A 2006 poll of Iraq and Afghanistan war veterans showed that 72 percent were personally comfortable interacting with gays. Bonnie Moradi, a University of Florida psychologist, and Laura Miller, a sociologist at the Rand Corporation, summarized the study this way: “The data indicated no associations between knowing a lesbian or gay unit member and ratings of perceived unit cohesion or readiness. Instead, findings pointed to the importance of leadership and instrumental quality in shaping perceptions of unit cohesion and readiness.”

The other readiness argument concerns recruiting. To fill its swelling ranks, the military now grants one in five recruits waivers for disqualifications that run the gamut from attention-deficit disorder to obesity to armed robbery convictions. In a press conference last fall, Maj. Gen. Thomas Bostick, the head of Army recruiting, said the relevant question in considering such applicants was, “Does that person deserve an opportunity to serve their country?” That’s exactly right. And to choose a felon over a combat-proven veteran on the basis of sexuality is defeatist. Ask any squad leader.

In the end, however, there is one factor that outweighs public opinion, troop morale and recruiting combined. The military is a dictatorship, not a republic. It is built to win in combat. Its strict codes of conduct ensure good order and discipline.

If “don’t ask, don’t tell” is rescinded, military leaders will ensure smooth compliance, as the chairman of the Joint Chiefs of Staff, Adm. Mike Mullen, has said. Cohesion depends on leadership. Our troops will follow the lead of our combat-tested professionals who base their opinions on what a soldier brings to the fight, and little else.

Owen West, a commodities trader, served two tours in Iraq with the Marines.

Sunday, February 8, 2009



Saturday night I went to the first half of the San Francisco Symphony concert featuring Piotr Tchaikovsky's Second Piano Concerto in G major, Opus 44. I emphasize Piotr, because the week before I had gone to the ballet and heard music by a Boris Tchaikovsky. [Boris Tchaikovsky (1925–1996), part of the generation of Russian composers who followed Dmitry Shostakovich and Aram Khachaturyan, rose to prominence during World War II and the post-war years. He received the USSR State Prize in 1969 for his Second Symphony and was named a People’s Artist of the USSR in 1985. Tchaikovsky studied with Shostakovich, whose influence pervades the 1953 sinfonietta, composed at the end of what is considered Tchaikovsky’s first compositional period. According to the choregrapher Possokhov, he is now considered one of the greatest Russian composers. Courtesy of SF Ballet program notes] Anyway, on Saturday I heard the more famous 19th Century composer.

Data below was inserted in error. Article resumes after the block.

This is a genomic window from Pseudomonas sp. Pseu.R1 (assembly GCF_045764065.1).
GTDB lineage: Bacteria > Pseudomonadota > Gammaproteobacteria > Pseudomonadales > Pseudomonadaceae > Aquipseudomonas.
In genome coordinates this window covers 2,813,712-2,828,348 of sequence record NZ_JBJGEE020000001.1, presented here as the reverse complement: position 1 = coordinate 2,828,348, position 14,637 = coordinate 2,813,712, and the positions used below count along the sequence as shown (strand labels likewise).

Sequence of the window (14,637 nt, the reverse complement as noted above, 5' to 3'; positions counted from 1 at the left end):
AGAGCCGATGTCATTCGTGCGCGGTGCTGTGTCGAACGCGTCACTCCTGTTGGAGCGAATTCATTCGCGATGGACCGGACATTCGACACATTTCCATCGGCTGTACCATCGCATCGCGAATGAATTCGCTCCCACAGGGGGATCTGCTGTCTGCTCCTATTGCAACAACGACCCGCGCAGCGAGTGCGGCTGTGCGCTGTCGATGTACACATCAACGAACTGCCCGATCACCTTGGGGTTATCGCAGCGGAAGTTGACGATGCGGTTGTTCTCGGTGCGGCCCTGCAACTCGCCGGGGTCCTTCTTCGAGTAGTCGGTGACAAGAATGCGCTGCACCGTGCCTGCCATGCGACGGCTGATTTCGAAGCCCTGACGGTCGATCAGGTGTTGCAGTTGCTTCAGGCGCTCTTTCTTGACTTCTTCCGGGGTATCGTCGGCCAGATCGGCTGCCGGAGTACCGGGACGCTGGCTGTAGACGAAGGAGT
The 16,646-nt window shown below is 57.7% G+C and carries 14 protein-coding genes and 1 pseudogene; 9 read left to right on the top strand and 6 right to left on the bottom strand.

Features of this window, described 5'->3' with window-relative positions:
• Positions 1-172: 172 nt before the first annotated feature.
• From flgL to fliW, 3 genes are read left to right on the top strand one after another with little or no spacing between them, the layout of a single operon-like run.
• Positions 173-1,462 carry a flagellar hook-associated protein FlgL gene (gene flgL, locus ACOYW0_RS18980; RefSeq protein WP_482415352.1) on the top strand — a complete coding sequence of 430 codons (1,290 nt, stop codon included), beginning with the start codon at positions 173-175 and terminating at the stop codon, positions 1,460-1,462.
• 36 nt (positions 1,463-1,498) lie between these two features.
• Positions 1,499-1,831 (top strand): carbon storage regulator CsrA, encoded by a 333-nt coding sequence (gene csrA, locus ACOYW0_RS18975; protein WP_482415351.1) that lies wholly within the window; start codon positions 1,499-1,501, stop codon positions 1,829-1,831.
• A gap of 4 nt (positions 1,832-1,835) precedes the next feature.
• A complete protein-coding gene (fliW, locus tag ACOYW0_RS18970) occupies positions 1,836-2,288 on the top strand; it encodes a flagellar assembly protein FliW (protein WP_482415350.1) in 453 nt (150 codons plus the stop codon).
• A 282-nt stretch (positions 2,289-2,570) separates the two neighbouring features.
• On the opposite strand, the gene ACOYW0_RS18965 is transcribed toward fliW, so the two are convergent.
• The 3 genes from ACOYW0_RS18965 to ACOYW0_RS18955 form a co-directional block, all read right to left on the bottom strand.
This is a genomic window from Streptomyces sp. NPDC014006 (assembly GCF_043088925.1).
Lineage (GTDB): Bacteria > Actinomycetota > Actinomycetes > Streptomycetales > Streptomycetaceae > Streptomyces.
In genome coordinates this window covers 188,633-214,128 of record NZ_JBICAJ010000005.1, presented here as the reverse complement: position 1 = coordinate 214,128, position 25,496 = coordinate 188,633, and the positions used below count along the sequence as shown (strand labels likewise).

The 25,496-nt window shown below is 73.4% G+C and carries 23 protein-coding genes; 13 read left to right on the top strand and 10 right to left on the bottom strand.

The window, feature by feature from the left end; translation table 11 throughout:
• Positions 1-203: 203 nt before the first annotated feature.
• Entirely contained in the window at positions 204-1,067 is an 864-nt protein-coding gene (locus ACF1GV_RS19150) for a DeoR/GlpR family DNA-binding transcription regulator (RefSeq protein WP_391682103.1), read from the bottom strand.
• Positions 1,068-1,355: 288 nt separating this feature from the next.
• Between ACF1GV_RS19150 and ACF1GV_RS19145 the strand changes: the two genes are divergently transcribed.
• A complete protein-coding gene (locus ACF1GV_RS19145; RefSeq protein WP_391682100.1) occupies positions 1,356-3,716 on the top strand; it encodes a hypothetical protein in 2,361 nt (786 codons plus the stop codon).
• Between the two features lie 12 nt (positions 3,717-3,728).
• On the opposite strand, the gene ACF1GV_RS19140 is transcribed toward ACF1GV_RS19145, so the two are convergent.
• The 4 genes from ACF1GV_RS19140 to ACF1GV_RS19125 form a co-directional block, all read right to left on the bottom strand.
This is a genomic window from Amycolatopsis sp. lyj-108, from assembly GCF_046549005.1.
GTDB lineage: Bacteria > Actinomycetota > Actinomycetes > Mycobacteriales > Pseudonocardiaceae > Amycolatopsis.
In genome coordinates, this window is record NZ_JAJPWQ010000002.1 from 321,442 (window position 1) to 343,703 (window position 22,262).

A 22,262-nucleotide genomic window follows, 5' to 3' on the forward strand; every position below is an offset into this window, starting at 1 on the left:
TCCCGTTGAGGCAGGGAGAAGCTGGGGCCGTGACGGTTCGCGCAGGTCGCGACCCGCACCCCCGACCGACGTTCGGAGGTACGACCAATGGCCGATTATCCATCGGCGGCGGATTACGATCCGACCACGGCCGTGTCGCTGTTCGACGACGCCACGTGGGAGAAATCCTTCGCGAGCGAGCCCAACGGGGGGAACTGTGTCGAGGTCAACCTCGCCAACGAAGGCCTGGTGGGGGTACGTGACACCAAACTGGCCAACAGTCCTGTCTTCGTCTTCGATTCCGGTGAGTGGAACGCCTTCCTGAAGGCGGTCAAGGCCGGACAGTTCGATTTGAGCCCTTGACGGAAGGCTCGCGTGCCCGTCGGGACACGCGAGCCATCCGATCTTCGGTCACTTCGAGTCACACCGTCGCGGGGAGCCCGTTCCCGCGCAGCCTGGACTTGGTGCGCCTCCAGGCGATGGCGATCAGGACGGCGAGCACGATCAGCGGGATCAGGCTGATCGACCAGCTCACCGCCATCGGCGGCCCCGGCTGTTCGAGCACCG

The program notes started by stating that nine out of ten people at the concert were probably hearing this piano concerto for the first time. I had thought I would be in the enlightened ten percent. I was wrong. This piano concerto was completely new to me. On initial hearing, the first movement seemed a little bombastic. Stephen Hough, the pianist, however, was absolutely stunning: dramatic, powerful and fully in control of his brilliant technique. (I was so impressed, I bought his CD of the Chopin Ballades-- some of my favorite piano music.)

The second movement was very beautiful. It featured a solo violin, then solo 'cello and for a time seemed to be a triple concerto with the interplay of piano, violin and 'cello. The shorter final movement was an effective ending. I'll need to listen to to this concerto several more times in order to appreciate it fully. Like many people, I seem to enjoy listening to music with which I am already familiar.

That seemed to be the case of the gentleman sitting directly behind me. He evidently knew the score very well... because he sighed and commented softly to himself in anticipation of favorite sections. I was beginning to get annoyed with his constant comments. At the end he stood and cheered at the top of his lungs.

The gentleman next to me was a character too. He had been sitting in the row in front of me until the woman holding the ticket for that seat appeared and forced him to move. So he came and sat by me. I knew that this was not his seat because it was one of my subscription seats. A friend had backed out at the last moment, and I had been invited to two parties; so I decided to go by myself, so as not to be embarrassed by leaving at intermission. My seats really are excellent, particularly for solo piano because it provides an unobstructed view of the keyboard and the pianist's hands. So I didn't mind sharing my empty seat.

I titled this post Russian Hill because that suggests a San Francisco connection. I had just finished Steve Berry's second novel, The Romanov Prophecy, which features a dramatic section in San Francisco...and the clue to go there had been 'Russian Hill.' I've read all but two of Steve Berry's mysteries. I think he's written seven so far, and the first was published only in 2003. He's a marvelous writer and has an extraordinary way of incorporating genuine and fanciful historical details! I highly recommend him!

Saturday, February 7, 2009

Dinner on Stage ~ Prague State Opera House